After reading Animal, Vegetable, Miracle by Barbara Kingsolver a few weeks ago, I was inspired to try to improve the quality of the food we consume, and to eat what is local and in season.  During the summer months I shop at a local farmers' market in an effort to support local growers, and thought that growing our own veggies would be a step in the right direction to greener living.

Our plot is part of the Bridgewater Growing Spaces Community Garden, which was developed through a local state college.  It is rather large - 20' x 20' - so I have much planning, seed and plant purchasing, and planting planned for the upcoming week (it has to be fully planted by June 8th).  I'm looking forward to the challenge and hope to shower my friends and family with the fruits of my labor in the upcoming weeks!


But right now - it looks a little dreary and empty!  Other plots are already on their way, but since I was a little late in getting into the program my garden mate's have a head start on me!  Some of them are already looking prosperous!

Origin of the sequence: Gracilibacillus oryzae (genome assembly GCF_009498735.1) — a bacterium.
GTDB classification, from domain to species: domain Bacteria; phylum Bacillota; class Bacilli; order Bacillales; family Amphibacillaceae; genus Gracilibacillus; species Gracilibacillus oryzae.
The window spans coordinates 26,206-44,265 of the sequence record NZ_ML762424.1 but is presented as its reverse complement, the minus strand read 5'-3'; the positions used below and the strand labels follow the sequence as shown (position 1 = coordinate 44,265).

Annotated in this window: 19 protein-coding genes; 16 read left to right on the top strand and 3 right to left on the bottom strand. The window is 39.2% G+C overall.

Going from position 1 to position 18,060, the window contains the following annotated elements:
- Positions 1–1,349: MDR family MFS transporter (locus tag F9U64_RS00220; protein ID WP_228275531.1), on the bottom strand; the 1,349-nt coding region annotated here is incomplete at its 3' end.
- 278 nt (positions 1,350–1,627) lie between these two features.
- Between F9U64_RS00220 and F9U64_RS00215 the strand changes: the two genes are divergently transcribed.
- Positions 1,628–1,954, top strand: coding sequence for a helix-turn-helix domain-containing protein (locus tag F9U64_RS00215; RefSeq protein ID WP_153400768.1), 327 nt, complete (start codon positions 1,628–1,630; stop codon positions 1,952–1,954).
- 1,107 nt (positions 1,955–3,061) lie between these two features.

Since the garden is located in the middle of an area of beautiful farm lands (well, as long as you don't look toward the South - where there is a state prison!); you really feel like a farmer when you visit there!


I'm planning on growing tomatoes, peppers, beans, zucchini and summer squash - if anyone has any further suggestions I would gladly take them!  After I have it planted I will post photos of the progress during the upcoming months!


Happy Gardening!

Friday, May 21, 2010

Battleship Cove . . .

Wednesday was a bleak, rainy day . . . a good day to hang in and watch movies? No! After having been trapped in the house for a few days due to a stomach bug, I decided to venture out for a walk and get some fresh air!


Where did I go? Fall River, Massachusetts - home of Battleship Cove.


Battleship Cove is a floating museum that houses the U.S.S. Massachusetts, the U.S.S. Joseph P. Kennedy, Jr. and the submarine U.S.S. Lionfish.